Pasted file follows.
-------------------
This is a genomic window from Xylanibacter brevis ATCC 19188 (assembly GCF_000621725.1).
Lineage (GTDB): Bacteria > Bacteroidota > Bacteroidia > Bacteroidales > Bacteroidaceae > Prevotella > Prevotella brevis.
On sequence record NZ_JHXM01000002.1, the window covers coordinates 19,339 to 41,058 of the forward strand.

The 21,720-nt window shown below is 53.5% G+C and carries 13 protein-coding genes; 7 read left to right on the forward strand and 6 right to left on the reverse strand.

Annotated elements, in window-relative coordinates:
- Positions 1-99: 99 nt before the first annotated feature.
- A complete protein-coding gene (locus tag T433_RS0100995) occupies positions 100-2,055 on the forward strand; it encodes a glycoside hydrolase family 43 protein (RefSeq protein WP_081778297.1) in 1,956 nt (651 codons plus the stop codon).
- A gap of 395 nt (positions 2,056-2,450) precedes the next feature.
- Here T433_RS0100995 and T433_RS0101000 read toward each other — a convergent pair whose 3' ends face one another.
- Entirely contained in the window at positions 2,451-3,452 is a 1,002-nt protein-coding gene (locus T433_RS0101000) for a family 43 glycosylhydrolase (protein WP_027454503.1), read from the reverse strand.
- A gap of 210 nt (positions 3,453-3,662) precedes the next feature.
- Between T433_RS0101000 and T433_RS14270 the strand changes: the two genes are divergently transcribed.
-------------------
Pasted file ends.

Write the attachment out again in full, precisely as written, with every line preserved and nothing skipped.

This is a genomic window from Xylanibacter brevis ATCC 19188 (assembly GCF_000621725.1).
Lineage (GTDB): Bacteria > Bacteroidota > Bacteroidia > Bacteroidales > Bacteroidaceae > Prevotella > Prevotella brevis.
On sequence record NZ_JHXM01000002.1, the window covers coordinates 19,339 to 41,058 of the forward strand.

The 21,720-nt window shown below is 53.5% G+C and carries 13 protein-coding genes; 7 read left to right on the forward strand and 6 right to left on the reverse strand.

Annotated elements, in window-relative coordinates:
- Positions 1-99: 99 nt before the first annotated feature.
- A complete protein-coding gene (locus tag T433_RS0100995) occupies positions 100-2,055 on the forward strand; it encodes a glycoside hydrolase family 43 protein (RefSeq protein WP_081778297.1) in 1,956 nt (651 codons plus the stop codon).
- A gap of 395 nt (positions 2,056-2,450) precedes the next feature.
- Here T433_RS0100995 and T433_RS0101000 read toward each other — a convergent pair whose 3' ends face one another.
- Entirely contained in the window at positions 2,451-3,452 is a 1,002-nt protein-coding gene (locus T433_RS0101000) for a family 43 glycosylhydrolase (protein WP_027454503.1), read from the reverse strand.
- A gap of 210 nt (positions 3,453-3,662) precedes the next feature.
- Between T433_RS0101000 and T433_RS14270 the strand changes: the two genes are divergently transcribed.